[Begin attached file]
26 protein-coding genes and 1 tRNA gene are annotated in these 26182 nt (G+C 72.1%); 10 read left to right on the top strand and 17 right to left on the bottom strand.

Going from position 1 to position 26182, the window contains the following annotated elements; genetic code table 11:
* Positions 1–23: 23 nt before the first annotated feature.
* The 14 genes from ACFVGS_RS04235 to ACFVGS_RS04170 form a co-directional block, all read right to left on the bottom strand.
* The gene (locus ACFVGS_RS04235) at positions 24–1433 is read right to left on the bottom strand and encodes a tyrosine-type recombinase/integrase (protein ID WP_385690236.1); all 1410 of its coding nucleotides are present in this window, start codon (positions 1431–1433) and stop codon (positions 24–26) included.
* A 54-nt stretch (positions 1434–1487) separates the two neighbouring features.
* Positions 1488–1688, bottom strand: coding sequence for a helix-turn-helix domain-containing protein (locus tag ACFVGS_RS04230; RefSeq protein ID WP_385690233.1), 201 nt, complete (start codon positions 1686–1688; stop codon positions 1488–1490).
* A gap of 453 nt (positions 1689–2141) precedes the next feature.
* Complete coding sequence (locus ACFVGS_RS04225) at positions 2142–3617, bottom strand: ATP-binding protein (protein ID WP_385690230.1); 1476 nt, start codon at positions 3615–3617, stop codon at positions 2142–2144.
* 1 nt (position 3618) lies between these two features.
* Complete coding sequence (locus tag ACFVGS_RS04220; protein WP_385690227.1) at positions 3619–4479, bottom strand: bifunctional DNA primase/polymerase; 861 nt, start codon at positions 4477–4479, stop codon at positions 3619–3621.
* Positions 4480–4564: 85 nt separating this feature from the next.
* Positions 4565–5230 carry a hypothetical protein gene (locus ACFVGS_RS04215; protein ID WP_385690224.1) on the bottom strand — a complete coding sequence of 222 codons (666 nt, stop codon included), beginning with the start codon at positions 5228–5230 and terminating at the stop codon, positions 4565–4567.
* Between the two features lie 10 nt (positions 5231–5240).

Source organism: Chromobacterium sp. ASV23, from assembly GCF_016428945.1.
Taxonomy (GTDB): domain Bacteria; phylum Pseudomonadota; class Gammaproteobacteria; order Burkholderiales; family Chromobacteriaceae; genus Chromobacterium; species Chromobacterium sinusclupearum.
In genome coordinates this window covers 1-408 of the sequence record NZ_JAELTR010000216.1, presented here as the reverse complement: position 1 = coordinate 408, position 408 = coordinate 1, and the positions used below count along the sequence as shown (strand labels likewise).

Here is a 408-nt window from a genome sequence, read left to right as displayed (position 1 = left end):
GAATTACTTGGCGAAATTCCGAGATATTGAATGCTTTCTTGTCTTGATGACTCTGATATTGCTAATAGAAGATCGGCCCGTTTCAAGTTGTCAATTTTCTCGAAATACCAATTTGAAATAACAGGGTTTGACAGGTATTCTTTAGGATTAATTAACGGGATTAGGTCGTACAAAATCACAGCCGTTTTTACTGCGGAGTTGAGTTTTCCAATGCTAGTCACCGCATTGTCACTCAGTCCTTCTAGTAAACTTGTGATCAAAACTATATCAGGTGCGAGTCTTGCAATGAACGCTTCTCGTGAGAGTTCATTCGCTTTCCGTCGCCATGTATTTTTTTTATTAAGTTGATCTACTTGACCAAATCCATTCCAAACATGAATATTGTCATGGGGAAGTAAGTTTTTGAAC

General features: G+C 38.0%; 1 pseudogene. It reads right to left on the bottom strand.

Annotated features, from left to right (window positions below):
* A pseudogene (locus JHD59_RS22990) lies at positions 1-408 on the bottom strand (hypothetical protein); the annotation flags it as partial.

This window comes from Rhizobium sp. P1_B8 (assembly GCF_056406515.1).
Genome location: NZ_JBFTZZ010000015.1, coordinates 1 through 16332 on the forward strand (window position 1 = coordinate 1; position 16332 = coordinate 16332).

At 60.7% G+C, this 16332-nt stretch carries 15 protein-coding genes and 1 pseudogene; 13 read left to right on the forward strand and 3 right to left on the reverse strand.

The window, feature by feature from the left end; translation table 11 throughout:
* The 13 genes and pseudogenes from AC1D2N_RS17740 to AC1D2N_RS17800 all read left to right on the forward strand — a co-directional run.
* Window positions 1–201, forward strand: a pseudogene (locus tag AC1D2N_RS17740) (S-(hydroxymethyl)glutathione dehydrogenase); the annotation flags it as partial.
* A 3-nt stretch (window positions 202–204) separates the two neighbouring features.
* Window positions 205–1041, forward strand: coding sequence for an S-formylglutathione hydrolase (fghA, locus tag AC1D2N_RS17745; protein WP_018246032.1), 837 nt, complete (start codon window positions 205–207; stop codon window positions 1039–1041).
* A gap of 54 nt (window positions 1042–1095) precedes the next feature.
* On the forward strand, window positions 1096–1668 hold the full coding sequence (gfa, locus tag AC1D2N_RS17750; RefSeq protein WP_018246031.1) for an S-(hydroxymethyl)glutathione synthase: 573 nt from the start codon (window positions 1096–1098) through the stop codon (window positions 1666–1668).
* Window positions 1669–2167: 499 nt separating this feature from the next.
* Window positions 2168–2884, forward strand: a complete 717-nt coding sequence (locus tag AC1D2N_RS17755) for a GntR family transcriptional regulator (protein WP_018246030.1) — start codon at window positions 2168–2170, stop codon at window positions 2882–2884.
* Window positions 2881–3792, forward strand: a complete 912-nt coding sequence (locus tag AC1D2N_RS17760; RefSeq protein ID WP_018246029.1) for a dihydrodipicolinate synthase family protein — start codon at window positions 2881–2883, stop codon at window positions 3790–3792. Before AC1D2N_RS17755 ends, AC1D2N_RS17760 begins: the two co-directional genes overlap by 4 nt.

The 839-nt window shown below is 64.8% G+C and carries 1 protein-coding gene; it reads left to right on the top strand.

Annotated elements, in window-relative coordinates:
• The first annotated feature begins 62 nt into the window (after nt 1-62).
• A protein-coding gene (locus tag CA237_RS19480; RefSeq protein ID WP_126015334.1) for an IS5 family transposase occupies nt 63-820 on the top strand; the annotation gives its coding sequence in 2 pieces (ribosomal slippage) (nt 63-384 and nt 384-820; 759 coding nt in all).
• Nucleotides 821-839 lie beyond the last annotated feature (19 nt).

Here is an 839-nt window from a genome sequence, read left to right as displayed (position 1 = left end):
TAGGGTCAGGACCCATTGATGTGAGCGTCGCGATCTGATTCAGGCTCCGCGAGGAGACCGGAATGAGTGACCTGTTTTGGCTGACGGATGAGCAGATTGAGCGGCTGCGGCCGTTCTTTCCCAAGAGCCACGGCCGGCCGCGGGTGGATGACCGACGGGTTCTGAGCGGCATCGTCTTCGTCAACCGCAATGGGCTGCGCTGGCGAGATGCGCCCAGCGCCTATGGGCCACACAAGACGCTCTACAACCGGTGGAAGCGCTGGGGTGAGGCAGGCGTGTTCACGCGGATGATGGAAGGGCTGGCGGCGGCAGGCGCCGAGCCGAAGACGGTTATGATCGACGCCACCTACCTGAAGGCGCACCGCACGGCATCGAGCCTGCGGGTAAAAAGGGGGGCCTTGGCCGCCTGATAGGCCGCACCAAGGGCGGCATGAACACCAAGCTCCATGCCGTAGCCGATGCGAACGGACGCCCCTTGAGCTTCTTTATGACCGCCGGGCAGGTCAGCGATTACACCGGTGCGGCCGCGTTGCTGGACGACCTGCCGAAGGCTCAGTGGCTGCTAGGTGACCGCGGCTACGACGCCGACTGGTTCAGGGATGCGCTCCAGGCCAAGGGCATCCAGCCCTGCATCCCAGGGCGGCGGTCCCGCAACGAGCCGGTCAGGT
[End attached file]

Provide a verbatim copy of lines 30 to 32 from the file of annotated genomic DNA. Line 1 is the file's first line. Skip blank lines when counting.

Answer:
* Window positions 205–1041, forward strand: coding sequence for an S-formylglutathione hydrolase (fghA, locus tag AC1D2N_RS17745; protein WP_018246032.1), 837 nt, complete (start codon window positions 205–207; stop codon window positions 1039–1041).
* A gap of 54 nt (window positions 1042–1095) precedes the next feature.
* On the forward strand, window positions 1096–1668 hold the full coding sequence (gfa, locus tag AC1D2N_RS17750; RefSeq protein WP_018246031.1) for an S-(hydroxymethyl)glutathione synthase: 573 nt from the start codon (window positions 1096–1098) through the stop codon (window positions 1666–1668).